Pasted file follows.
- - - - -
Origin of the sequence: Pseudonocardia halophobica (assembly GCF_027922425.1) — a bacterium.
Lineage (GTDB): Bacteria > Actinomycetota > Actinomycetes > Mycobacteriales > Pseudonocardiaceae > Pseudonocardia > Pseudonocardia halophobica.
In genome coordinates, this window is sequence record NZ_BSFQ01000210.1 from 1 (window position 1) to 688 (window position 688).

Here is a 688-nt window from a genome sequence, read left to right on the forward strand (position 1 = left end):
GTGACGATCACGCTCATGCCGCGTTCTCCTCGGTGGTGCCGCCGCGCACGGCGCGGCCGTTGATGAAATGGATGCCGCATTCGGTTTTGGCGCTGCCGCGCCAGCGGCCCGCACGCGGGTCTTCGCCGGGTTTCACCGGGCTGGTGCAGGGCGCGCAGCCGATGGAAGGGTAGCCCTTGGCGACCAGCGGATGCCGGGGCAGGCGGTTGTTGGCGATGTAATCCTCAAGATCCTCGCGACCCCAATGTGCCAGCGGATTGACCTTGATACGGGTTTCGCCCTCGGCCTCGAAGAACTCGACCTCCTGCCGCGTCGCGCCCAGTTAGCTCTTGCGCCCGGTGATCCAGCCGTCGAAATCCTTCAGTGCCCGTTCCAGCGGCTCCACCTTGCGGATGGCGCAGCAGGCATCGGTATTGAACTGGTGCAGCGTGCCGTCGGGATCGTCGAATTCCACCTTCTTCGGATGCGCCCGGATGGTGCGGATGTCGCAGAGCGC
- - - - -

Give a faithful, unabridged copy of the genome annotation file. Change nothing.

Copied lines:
Origin of the sequence: Pseudonocardia halophobica (assembly GCF_027922425.1) — a bacterium.
Lineage (GTDB): Bacteria > Actinomycetota > Actinomycetes > Mycobacteriales > Pseudonocardiaceae > Pseudonocardia > Pseudonocardia halophobica.
In genome coordinates, this window is sequence record NZ_BSFQ01000210.1 from 1 (window position 1) to 688 (window position 688).

Here is a 688-nt window from a genome sequence, read left to right on the forward strand (position 1 = left end):
GTGACGATCACGCTCATGCCGCGTTCTCCTCGGTGGTGCCGCCGCGCACGGCGCGGCCGTTGATGAAATGGATGCCGCATTCGGTTTTGGCGCTGCCGCGCCAGCGGCCCGCACGCGGGTCTTCGCCGGGTTTCACCGGGCTGGTGCAGGGCGCGCAGCCGATGGAAGGGTAGCCCTTGGCGACCAGCGGATGCCGGGGCAGGCGGTTGTTGGCGATGTAATCCTCAAGATCCTCGCGACCCCAATGTGCCAGCGGATTGACCTTGATACGGGTTTCGCCCTCGGCCTCGAAGAACTCGACCTCCTGCCGCGTCGCGCCCAGTTAGCTCTTGCGCCCGGTGATCCAGCCGTCGAAATCCTTCAGTGCCCGTTCCAGCGGCTCCACCTTGCGGATGGCGCAGCAGGCATCGGTATTGAACTGGTGCAGCGTGCCGTCGGGATCGTCGAATTCCACCTTCTTCGGATGCGCCCGGATGGTGCGGATGTCGCAGAGCGC